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Why digital marketing is only 1% complete with izi Head of Marketing, Artyom Pushkin


Marketing has undergone a huge transition in recent decades. Marketing teams that used to create campaigns that appealed to as broad an audience as possible now have to understand how to target and personalize messaging to individuals. Understanding the way people get information, the sources they trust and the way they make decisions is critical to building a successful marketing campaign.

Perhaps that’s why Artyom Pushkin’s Master’s degree in sociology led him to work in marketing. He’s held a lifelong fascination for understanding people: their driving motivations, what makes them think, and ultimately, what makes them act. We sat down with Artyom to talk about the changes he’s seen in Marketing over the course of his career.

Artyom Pushkin | Interview

Artyom’s first foray into marketing came during his tenure at Wooppay, where he became Head of Marketing. At the time, the industry was seeing the sudden rise of digital marketing and this was the spark that showed him just how powerful marketing could really be.

In 2015, Artyom transitioned into telecommunications and became the Social Media Manager for Beeline, a large international Kazakhstani mobile network. He worked his way up to Performance Marketing Manager and then Head of Performance, learning the technicalities of the telecommunications industry as he progressed.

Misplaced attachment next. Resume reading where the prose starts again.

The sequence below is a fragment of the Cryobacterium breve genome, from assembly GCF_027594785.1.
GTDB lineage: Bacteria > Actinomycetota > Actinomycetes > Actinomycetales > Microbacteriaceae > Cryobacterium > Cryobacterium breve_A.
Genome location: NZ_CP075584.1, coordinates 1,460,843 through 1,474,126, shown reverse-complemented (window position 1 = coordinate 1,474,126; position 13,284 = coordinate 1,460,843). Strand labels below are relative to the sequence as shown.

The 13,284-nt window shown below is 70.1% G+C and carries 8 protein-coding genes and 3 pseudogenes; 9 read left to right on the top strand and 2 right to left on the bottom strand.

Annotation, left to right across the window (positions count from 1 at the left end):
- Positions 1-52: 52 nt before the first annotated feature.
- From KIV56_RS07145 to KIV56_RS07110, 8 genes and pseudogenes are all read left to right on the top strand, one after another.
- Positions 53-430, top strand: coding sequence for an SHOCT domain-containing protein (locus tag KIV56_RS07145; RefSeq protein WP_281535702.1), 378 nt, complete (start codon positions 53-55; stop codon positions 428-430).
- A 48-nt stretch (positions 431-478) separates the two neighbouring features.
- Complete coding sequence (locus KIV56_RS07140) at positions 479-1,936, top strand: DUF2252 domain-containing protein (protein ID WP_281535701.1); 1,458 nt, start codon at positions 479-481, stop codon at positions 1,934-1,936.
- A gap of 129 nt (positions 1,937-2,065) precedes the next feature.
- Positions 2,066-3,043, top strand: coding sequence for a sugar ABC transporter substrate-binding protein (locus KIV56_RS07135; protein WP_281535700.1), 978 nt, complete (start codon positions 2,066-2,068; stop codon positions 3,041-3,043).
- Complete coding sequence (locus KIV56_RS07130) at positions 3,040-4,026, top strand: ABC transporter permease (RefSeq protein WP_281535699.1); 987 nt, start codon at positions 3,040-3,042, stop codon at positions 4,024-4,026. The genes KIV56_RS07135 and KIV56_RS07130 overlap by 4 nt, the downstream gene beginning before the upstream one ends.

Finally, in November 2019, he became the Head of Marketing at the disruptive mobile network izi.

Can you tell me more about your company?

izi is a fully digital mobile network – we don’t have an office or any stores. The only thing a user needs to do is download the app, go through the registration process, scan their documents, sign the agreement, and order the SIM card. We then mail this out to them and once it arrives, they’re ready to go.

We are a new kind of mobile operator for a new era. People are moving away from bricks and mortar — convenience is everything; if they are able to do things online, they’ll go for that option. 

Our offering itself is also fairly unique. Here in Kazakhstan, every telecommunication company has bundles that expire at the end of the month, even if you don’t use all your data. However, izi lets you carry over your unused data, and this definitely sets us apart from the competition.

Why was the rise of digital marketing such a watershed moment for you?

For many years, marketing basically consisted of launching one generic campaign after another. Digital marketing has completely changed that: teams are becoming more agile, more innovative, and more personal.

People’s motivations and drivers are always changing — what made consumers buy a product 20 years ago is starkly different from what works now. As such, marketers can no longer rely on generic one-size-fits-all approaches. The industry is so reliant on data these days; it’s pretty much unthinkable to make a decision that’s not backed up by the numbers.

What are your thoughts on the current state of the marketing sector?

Marketing is such a critical aspect of any business’s success — it’s the key driver of growth — and as such, it’s an all-encompassing profession. A good marketing department must be able to master project management, data analytics, and is essentially responsible for achieving the company’s wider revenue goals.